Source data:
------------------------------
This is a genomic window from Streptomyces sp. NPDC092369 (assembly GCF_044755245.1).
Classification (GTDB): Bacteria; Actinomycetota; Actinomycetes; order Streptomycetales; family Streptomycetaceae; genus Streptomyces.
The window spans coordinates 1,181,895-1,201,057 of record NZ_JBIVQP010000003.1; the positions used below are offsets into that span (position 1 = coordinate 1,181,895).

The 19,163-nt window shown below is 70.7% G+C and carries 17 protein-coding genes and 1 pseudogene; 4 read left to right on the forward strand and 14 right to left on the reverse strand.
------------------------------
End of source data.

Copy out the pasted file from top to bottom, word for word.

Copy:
This is a genomic window from Streptomyces sp. NPDC092369 (assembly GCF_044755245.1).
Classification (GTDB): Bacteria; Actinomycetota; Actinomycetes; order Streptomycetales; family Streptomycetaceae; genus Streptomyces.
The window spans coordinates 1,181,895-1,201,057 of record NZ_JBIVQP010000003.1; the positions used below are offsets into that span (position 1 = coordinate 1,181,895).

The 19,163-nt window shown below is 70.7% G+C and carries 17 protein-coding genes and 1 pseudogene; 4 read left to right on the forward strand and 14 right to left on the reverse strand.